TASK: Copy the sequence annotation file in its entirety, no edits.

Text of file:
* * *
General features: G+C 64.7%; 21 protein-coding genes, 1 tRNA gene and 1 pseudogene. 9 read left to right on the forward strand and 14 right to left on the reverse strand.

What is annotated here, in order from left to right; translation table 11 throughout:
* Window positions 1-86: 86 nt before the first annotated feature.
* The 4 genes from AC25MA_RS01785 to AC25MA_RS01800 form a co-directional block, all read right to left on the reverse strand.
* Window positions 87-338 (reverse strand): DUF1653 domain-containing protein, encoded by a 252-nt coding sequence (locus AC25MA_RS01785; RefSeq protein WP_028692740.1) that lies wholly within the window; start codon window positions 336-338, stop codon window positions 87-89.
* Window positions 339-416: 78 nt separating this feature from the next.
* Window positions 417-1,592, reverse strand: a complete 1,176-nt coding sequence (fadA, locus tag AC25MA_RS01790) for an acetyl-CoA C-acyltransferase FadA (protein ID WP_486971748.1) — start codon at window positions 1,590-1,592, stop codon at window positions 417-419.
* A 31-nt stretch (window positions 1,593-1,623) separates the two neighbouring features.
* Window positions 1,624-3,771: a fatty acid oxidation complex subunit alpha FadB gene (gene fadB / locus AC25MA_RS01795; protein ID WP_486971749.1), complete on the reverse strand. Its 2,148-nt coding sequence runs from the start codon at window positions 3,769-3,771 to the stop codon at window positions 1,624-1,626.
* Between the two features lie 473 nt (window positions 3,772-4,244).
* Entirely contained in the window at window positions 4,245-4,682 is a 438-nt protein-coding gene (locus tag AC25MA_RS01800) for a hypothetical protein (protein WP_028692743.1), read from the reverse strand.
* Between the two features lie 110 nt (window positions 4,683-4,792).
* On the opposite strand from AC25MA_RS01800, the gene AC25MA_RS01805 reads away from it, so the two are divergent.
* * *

General features: G+C 64.7%; 21 protein-coding genes, 1 tRNA gene and 1 pseudogene. 9 read left to right on the forward strand and 14 right to left on the reverse strand.

What is annotated here, in order from left to right; translation table 11 throughout:
* Window positions 1-86: 86 nt before the first annotated feature.
* The 4 genes from AC25MA_RS01785 to AC25MA_RS01800 form a co-directional block, all read right to left on the reverse strand.
* Window positions 87-338 (reverse strand): DUF1653 domain-containing protein, encoded by a 252-nt coding sequence (locus AC25MA_RS01785; RefSeq protein WP_028692740.1) that lies wholly within the window; start codon window positions 336-338, stop codon window positions 87-89.
* Window positions 339-416: 78 nt separating this feature from the next.
* Window positions 417-1,592, reverse strand: a complete 1,176-nt coding sequence (fadA, locus tag AC25MA_RS01790) for an acetyl-CoA C-acyltransferase FadA (protein ID WP_486971748.1) — start codon at window positions 1,590-1,592, stop codon at window positions 417-419.
* A 31-nt stretch (window positions 1,593-1,623) separates the two neighbouring features.
* Window positions 1,624-3,771: a fatty acid oxidation complex subunit alpha FadB gene (gene fadB / locus AC25MA_RS01795; protein ID WP_486971749.1), complete on the reverse strand. Its 2,148-nt coding sequence runs from the start codon at window positions 3,769-3,771 to the stop codon at window positions 1,624-1,626.
* Between the two features lie 473 nt (window positions 3,772-4,244).
* Entirely contained in the window at window positions 4,245-4,682 is a 438-nt protein-coding gene (locus tag AC25MA_RS01800) for a hypothetical protein (protein WP_028692743.1), read from the reverse strand.
* Between the two features lie 110 nt (window positions 4,683-4,792).
* On the opposite strand from AC25MA_RS01800, the gene AC25MA_RS01805 reads away from it, so the two are divergent.